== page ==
The southern division experiences approximately 80 to 120 fog-free days per year while northern regions have slightly fewer clear days without precipitation and fog. Portland has a 60 percent chance of sunshine while Eastport has 50 percent chances.
Snowfall in the Coastal division averages around 50 to 70 inches while the southern interior gets between 60 and 90 inches annually. The northern interior is generally colder with average snowfall of 90 to 100 inches annually.
Usually, there are not more than 20 days of snowfall of more than one inch in the coastal division in a year although there might be a 'Northeaster' of 10 inches or more in one day. Predictably, there might be more than 30 days a year of snowfall of not less than an inch in the Northern interior. Typically, January is the coldest month, recording up to 20 inches of snow sometimes.
Best Time To Visit Maine
Tourists flock to Maine at any time of the year, although the majority come during the comfortable summer weather. However, what you plan to do on your vacation will dictate the best time to visit.
There is a unique vacation opportunity during each of the four seasons. Moreover, the three regions offer plenty of things to do regardless of climate or time of the year. For instance, winter is the best time to visit if you're planning a ski vacation but summer is the best for a windjammer cruise.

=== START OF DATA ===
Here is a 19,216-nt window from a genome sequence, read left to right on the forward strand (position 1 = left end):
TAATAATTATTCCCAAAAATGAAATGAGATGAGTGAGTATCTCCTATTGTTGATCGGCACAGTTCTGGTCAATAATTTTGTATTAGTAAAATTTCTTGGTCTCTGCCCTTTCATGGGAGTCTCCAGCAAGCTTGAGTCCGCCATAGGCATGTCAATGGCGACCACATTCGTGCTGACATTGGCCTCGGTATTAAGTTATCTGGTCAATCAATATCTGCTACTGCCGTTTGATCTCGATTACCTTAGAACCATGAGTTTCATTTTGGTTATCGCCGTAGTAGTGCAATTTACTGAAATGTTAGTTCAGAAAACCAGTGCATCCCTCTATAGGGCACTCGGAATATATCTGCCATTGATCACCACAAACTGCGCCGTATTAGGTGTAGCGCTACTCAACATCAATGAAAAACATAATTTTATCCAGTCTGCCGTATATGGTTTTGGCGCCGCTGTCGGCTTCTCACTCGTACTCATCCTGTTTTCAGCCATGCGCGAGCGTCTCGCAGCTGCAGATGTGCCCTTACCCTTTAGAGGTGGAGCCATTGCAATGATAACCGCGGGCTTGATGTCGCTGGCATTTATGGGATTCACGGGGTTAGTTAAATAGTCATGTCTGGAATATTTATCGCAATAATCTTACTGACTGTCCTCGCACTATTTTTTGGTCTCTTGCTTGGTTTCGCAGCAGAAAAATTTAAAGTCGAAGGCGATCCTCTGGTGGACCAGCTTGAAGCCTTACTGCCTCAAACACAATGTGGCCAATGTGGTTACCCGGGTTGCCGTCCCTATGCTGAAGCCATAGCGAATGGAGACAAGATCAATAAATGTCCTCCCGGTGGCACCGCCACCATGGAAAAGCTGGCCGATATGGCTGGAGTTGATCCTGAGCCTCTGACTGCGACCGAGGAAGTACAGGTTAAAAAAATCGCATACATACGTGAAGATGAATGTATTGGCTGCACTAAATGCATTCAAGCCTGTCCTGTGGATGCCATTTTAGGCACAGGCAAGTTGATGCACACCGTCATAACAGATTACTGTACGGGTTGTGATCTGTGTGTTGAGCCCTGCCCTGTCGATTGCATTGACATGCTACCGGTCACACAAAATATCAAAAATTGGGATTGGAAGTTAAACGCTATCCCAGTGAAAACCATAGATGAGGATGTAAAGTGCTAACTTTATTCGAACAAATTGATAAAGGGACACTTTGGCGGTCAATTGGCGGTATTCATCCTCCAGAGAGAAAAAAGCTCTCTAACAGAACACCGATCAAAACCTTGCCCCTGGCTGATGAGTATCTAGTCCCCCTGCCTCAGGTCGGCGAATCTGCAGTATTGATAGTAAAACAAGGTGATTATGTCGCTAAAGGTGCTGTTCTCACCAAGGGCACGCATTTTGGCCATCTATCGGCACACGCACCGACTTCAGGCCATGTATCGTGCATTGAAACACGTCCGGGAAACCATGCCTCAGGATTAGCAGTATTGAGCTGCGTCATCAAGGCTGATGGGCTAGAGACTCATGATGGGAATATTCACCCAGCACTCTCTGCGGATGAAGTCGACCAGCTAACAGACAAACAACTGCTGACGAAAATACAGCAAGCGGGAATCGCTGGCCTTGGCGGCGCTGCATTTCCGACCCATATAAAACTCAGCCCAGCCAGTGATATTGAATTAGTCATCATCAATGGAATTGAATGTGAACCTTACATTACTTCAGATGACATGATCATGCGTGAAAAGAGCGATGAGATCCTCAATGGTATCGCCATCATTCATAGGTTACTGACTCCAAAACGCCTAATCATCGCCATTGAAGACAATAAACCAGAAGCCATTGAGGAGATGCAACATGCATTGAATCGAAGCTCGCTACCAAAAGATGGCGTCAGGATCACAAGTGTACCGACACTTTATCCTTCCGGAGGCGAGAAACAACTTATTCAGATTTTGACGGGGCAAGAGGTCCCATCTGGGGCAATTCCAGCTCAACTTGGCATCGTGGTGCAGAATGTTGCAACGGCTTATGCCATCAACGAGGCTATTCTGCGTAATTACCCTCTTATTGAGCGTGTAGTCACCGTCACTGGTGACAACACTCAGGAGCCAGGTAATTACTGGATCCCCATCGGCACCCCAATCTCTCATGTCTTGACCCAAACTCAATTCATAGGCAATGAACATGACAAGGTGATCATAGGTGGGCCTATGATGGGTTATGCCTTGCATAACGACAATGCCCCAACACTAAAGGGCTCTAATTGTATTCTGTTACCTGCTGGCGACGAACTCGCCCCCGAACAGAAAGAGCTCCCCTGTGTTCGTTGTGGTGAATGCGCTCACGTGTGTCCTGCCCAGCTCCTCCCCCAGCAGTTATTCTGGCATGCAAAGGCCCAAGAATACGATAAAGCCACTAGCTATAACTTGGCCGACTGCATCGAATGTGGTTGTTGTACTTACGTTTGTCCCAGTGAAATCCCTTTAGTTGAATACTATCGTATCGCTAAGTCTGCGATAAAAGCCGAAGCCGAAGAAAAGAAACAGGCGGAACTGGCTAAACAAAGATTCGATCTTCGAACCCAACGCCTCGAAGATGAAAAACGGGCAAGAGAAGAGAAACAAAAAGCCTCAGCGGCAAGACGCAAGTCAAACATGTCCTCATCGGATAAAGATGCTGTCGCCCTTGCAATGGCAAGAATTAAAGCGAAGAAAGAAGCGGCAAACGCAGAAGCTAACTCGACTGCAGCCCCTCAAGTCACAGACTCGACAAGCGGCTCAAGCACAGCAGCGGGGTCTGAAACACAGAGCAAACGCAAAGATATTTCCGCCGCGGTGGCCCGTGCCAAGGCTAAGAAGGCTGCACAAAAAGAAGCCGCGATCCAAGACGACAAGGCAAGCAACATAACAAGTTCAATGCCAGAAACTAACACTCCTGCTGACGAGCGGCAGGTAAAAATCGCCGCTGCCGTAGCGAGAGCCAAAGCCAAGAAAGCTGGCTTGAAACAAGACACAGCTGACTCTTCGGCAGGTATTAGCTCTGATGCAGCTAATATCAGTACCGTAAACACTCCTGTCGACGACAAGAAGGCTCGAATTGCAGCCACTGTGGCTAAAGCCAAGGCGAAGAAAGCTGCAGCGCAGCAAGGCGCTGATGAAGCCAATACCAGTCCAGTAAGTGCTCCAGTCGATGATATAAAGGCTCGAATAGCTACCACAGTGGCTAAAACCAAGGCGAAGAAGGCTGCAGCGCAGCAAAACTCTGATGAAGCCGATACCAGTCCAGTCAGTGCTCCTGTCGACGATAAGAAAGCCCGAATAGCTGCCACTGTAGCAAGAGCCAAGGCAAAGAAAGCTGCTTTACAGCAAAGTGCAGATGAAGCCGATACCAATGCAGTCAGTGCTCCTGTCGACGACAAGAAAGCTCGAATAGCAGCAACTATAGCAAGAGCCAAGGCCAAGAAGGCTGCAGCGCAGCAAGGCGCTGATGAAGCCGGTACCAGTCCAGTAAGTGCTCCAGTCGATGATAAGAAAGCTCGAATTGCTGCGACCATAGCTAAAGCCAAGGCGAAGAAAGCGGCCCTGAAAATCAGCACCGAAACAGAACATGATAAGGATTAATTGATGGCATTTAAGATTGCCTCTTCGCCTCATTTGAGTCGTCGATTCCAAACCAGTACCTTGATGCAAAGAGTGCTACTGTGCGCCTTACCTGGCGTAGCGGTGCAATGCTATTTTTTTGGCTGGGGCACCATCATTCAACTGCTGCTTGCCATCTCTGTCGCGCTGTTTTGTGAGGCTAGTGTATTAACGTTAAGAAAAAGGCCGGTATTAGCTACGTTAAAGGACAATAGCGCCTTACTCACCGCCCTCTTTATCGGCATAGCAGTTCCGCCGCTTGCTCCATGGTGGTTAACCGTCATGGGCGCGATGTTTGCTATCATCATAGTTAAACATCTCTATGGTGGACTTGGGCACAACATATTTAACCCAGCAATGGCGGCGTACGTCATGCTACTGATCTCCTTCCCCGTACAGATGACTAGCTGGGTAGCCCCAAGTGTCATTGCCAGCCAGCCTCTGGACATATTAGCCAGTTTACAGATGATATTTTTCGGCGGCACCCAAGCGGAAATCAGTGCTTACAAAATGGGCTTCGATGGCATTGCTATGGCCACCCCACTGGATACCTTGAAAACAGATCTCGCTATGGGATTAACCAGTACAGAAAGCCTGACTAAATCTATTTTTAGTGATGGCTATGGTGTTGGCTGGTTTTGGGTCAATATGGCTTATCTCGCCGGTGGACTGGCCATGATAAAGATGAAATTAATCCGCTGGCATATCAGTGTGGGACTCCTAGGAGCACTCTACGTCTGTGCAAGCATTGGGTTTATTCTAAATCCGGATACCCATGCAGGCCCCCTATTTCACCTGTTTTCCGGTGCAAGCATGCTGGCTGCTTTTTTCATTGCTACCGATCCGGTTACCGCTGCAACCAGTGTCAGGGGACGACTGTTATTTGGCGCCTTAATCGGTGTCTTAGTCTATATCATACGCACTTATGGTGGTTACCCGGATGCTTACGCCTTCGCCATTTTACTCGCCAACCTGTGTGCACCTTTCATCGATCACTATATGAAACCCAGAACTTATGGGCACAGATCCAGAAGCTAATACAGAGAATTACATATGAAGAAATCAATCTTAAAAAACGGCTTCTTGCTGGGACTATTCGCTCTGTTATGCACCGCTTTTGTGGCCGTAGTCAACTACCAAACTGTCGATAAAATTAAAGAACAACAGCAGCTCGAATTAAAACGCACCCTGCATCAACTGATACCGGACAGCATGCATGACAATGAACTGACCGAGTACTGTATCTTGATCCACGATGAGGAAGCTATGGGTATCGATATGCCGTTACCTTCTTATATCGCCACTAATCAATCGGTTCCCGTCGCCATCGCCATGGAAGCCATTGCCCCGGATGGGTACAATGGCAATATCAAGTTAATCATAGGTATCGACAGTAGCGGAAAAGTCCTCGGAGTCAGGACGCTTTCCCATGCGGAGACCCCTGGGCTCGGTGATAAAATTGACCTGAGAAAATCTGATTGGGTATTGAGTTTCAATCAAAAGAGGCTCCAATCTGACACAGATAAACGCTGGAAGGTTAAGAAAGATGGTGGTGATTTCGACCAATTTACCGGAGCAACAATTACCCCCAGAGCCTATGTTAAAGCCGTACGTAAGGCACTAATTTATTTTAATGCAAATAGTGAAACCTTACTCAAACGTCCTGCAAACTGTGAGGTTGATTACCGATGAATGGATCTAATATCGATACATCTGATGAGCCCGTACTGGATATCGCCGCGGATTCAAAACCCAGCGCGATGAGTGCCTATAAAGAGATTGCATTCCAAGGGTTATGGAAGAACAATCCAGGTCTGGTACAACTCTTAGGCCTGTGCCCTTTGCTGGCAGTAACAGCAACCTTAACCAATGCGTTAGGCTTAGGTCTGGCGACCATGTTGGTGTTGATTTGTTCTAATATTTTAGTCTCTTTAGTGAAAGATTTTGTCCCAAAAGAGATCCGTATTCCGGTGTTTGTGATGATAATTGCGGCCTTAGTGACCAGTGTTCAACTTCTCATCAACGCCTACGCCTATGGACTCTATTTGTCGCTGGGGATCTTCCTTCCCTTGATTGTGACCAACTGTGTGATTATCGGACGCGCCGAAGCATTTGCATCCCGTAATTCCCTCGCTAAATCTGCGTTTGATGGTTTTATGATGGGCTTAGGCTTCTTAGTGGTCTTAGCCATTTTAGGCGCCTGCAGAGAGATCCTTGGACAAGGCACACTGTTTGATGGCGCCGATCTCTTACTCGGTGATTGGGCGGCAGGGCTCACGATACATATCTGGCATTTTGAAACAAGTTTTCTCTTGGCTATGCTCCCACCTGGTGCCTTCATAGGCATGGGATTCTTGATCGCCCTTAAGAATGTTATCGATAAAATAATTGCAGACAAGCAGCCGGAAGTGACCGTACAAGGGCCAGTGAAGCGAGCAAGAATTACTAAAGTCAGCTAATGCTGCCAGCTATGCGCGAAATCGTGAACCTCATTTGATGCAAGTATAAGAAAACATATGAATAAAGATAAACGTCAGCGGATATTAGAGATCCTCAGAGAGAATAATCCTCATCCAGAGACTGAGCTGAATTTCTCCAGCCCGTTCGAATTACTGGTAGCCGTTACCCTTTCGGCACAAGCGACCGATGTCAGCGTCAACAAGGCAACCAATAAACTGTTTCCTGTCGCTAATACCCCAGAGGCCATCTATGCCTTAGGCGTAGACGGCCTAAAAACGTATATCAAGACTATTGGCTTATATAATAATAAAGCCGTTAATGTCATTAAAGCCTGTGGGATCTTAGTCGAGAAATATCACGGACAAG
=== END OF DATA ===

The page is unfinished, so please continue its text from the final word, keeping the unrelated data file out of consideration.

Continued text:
Many ski resorts in Maine extend the skiing season weeks into spring because of the chilly months of March and April. Spring is also a great time for fishing and lots of other exciting outdoors.
Many visitors say that late spring is the best time to visit Maine when pre-season guests are greeted with huge discounts on almost everything.
Undoubtedly, most tourists affirm that the best time to visit Maine is summer. Obviously, it's easy to see why, given the beautiful warm weather. There's usually a lot of sunshine in summer and most tourist attractions are normally crowded during this time.
In particular, the warmest time starts from late June to September and this is when beaches on Maine's coast are irresistible. This is the most event-filled time of the year in Maine and one that's most recommended to plan a trip.
For couples without children, fall is a good time to tour Maine. It's when the huge crowds of summer start to disperse and once it gets to mid-September, you can begin to feel the peace and tranquility of the various tourist attractions in Maine.
Temperatures start to really drop around October and tree leaves start to change color around the same time. Fall foliage is a big attraction but the peak time varies, depending on the weather of the particular area of Maine you want to visit.
Then finally, winter is another special time in Maine, and although it can be brutally cold some years, it is the best time to visit Maine for some people. Predictably, skiing, ice skating, snowboarding, and winter hiking, among others, are the biggest activities that attract visitors.